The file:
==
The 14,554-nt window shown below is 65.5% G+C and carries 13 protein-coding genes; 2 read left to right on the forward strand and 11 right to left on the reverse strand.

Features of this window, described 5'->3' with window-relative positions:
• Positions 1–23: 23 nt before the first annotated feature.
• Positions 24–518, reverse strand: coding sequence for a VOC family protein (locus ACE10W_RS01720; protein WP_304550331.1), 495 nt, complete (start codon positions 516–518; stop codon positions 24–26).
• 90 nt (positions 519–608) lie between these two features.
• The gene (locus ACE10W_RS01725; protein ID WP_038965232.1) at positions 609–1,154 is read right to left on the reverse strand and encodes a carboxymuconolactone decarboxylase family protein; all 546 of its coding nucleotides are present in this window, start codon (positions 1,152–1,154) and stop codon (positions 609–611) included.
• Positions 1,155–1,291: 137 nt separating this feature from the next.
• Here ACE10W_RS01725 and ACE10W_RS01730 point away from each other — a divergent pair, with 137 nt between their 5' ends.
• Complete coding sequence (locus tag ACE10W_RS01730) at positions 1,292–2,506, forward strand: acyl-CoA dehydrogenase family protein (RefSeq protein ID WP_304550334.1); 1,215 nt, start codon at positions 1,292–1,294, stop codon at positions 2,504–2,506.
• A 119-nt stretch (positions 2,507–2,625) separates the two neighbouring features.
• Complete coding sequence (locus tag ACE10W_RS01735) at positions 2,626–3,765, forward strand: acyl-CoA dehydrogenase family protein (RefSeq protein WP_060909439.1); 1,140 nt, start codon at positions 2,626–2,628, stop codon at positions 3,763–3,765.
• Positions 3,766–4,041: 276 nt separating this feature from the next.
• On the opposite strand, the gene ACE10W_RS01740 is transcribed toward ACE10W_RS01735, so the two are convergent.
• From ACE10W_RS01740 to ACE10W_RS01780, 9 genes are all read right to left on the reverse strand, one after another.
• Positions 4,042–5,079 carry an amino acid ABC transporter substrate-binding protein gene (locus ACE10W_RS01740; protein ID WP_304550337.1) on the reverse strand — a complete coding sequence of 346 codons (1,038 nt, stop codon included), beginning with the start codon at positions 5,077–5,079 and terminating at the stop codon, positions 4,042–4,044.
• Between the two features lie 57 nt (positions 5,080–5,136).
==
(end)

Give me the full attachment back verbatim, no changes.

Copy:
The 14,554-nt window shown below is 65.5% G+C and carries 13 protein-coding genes; 2 read left to right on the forward strand and 11 right to left on the reverse strand.

Features of this window, described 5'->3' with window-relative positions:
• Positions 1–23: 23 nt before the first annotated feature.
• Positions 24–518, reverse strand: coding sequence for a VOC family protein (locus ACE10W_RS01720; protein WP_304550331.1), 495 nt, complete (start codon positions 516–518; stop codon positions 24–26).
• 90 nt (positions 519–608) lie between these two features.
• The gene (locus ACE10W_RS01725; protein ID WP_038965232.1) at positions 609–1,154 is read right to left on the reverse strand and encodes a carboxymuconolactone decarboxylase family protein; all 546 of its coding nucleotides are present in this window, start codon (positions 1,152–1,154) and stop codon (positions 609–611) included.
• Positions 1,155–1,291: 137 nt separating this feature from the next.
• Here ACE10W_RS01725 and ACE10W_RS01730 point away from each other — a divergent pair, with 137 nt between their 5' ends.
• Complete coding sequence (locus tag ACE10W_RS01730) at positions 1,292–2,506, forward strand: acyl-CoA dehydrogenase family protein (RefSeq protein ID WP_304550334.1); 1,215 nt, start codon at positions 1,292–1,294, stop codon at positions 2,504–2,506.
• A 119-nt stretch (positions 2,507–2,625) separates the two neighbouring features.
• Complete coding sequence (locus tag ACE10W_RS01735) at positions 2,626–3,765, forward strand: acyl-CoA dehydrogenase family protein (RefSeq protein WP_060909439.1); 1,140 nt, start codon at positions 2,626–2,628, stop codon at positions 3,763–3,765.
• Positions 3,766–4,041: 276 nt separating this feature from the next.
• On the opposite strand, the gene ACE10W_RS01740 is transcribed toward ACE10W_RS01735, so the two are convergent.
• From ACE10W_RS01740 to ACE10W_RS01780, 9 genes are all read right to left on the reverse strand, one after another.
• Positions 4,042–5,079 carry an amino acid ABC transporter substrate-binding protein gene (locus ACE10W_RS01740; protein ID WP_304550337.1) on the reverse strand — a complete coding sequence of 346 codons (1,038 nt, stop codon included), beginning with the start codon at positions 5,077–5,079 and terminating at the stop codon, positions 4,042–4,044.
• Between the two features lie 57 nt (positions 5,080–5,136).